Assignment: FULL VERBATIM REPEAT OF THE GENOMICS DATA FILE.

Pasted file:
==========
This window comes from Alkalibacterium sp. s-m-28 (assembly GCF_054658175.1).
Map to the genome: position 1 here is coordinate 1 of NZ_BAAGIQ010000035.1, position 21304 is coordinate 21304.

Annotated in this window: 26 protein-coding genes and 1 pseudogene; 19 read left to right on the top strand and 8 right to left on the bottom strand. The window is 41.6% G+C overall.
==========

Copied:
This window comes from Alkalibacterium sp. s-m-28 (assembly GCF_054658175.1).
Map to the genome: position 1 here is coordinate 1 of NZ_BAAGIQ010000035.1, position 21304 is coordinate 21304.

Annotated in this window: 26 protein-coding genes and 1 pseudogene; 19 read left to right on the top strand and 8 right to left on the bottom strand. The window is 41.6% G+C overall.